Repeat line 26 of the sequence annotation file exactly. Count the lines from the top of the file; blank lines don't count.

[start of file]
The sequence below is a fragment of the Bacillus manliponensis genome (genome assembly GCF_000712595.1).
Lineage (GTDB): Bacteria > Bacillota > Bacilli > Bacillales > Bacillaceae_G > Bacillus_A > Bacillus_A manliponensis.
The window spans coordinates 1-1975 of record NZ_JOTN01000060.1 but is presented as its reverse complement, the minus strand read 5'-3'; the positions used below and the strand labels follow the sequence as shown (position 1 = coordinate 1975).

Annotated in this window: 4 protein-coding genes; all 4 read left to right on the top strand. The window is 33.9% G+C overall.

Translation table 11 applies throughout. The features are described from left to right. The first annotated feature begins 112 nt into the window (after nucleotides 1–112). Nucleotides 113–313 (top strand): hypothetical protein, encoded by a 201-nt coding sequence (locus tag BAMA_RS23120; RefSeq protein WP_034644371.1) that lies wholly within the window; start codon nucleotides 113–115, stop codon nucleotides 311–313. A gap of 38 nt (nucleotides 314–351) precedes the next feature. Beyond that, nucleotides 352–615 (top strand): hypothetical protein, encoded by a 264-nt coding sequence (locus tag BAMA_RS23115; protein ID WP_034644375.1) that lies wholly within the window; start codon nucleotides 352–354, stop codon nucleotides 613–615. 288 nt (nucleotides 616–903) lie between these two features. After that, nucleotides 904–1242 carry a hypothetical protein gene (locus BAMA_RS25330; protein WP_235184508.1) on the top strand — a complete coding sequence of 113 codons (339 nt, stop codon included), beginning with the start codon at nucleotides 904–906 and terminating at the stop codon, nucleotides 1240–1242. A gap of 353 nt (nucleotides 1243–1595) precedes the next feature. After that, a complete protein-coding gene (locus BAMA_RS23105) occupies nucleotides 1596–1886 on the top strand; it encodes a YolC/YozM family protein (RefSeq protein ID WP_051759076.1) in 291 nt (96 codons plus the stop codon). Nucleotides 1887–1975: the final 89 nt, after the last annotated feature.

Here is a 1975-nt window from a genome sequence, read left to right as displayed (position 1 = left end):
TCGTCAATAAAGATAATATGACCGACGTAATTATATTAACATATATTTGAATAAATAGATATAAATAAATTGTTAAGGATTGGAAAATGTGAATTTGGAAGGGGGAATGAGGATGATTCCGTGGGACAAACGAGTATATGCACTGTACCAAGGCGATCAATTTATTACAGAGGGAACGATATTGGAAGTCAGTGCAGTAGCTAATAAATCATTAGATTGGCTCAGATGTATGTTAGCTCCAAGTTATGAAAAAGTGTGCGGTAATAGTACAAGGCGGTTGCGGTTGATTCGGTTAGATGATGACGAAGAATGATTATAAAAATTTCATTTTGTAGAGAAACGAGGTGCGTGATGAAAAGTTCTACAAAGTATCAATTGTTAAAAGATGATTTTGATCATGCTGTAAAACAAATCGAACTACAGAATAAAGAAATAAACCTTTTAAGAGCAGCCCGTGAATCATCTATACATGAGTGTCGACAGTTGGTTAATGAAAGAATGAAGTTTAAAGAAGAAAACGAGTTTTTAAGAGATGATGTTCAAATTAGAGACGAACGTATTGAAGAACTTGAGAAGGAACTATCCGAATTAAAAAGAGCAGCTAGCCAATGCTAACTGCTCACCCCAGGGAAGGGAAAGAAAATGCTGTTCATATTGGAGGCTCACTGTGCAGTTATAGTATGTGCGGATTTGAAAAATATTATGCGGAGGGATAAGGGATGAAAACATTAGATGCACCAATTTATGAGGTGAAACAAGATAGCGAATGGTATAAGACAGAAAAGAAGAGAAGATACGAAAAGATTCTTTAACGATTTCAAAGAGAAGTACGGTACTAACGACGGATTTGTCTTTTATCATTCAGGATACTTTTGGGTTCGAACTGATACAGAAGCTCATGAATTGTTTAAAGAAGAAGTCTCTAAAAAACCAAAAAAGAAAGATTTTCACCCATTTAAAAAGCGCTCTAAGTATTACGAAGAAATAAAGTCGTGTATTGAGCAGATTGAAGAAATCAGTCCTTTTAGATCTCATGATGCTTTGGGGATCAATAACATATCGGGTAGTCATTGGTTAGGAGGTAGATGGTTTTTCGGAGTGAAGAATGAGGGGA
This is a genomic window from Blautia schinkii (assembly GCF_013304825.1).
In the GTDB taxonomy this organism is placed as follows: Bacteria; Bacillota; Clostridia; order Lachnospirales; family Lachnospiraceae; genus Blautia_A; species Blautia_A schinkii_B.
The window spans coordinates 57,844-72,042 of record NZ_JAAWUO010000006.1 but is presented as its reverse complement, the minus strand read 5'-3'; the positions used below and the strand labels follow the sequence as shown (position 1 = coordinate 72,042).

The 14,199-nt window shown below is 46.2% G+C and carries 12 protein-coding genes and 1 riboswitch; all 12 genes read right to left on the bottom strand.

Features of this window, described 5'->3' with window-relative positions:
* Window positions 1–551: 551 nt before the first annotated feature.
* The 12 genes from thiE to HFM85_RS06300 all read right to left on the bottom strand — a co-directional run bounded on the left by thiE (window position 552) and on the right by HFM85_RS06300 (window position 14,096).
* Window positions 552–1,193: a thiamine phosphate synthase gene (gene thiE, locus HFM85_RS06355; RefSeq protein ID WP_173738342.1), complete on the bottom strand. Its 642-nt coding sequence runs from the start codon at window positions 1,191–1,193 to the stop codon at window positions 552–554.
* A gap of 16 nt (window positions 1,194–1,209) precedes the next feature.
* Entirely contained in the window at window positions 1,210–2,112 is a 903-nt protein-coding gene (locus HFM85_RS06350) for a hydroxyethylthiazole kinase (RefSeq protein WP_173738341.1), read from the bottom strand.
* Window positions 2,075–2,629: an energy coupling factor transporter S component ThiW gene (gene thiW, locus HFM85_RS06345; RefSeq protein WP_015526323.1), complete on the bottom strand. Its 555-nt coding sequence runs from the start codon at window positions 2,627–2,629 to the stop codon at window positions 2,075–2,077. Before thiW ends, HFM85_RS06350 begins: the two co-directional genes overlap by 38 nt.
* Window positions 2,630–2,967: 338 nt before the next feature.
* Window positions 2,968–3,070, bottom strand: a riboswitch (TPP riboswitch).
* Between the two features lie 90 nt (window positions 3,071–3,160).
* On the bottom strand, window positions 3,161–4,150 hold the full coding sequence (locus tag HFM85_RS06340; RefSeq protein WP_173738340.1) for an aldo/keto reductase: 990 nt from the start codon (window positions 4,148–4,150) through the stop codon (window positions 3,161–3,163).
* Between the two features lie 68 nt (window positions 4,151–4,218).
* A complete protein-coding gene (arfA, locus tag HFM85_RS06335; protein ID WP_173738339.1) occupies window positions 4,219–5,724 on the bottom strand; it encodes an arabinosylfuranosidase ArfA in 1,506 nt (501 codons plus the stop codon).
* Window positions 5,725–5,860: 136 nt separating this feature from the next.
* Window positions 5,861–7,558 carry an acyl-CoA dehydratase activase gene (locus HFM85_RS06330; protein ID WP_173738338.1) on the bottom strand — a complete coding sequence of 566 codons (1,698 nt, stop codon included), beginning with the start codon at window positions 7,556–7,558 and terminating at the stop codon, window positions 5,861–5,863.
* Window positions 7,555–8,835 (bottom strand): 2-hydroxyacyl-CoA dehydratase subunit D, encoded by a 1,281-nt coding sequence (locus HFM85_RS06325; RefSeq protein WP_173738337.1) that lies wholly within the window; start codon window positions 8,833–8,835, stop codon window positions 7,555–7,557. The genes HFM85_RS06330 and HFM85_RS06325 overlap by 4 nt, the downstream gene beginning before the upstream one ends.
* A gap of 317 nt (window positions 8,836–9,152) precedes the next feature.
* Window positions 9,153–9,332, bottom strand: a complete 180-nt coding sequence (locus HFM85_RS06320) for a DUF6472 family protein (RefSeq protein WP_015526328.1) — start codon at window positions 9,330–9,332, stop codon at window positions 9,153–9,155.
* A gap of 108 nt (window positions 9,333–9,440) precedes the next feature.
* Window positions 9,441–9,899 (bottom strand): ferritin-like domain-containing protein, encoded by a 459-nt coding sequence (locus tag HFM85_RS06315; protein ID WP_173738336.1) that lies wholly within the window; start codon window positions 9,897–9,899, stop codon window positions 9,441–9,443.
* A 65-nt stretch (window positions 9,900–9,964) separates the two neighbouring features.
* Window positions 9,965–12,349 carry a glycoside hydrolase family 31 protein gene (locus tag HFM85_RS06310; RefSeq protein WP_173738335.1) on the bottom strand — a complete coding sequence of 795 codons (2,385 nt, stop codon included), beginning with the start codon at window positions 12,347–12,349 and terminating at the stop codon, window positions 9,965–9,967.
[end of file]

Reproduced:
* Window positions 5,861–7,558 carry an acyl-CoA dehydratase activase gene (locus HFM85_RS06330; protein ID WP_173738338.1) on the bottom strand — a complete coding sequence of 566 codons (1,698 nt, stop codon included), beginning with the start codon at window positions 7,556–7,558 and terminating at the stop codon, window positions 5,861–5,863.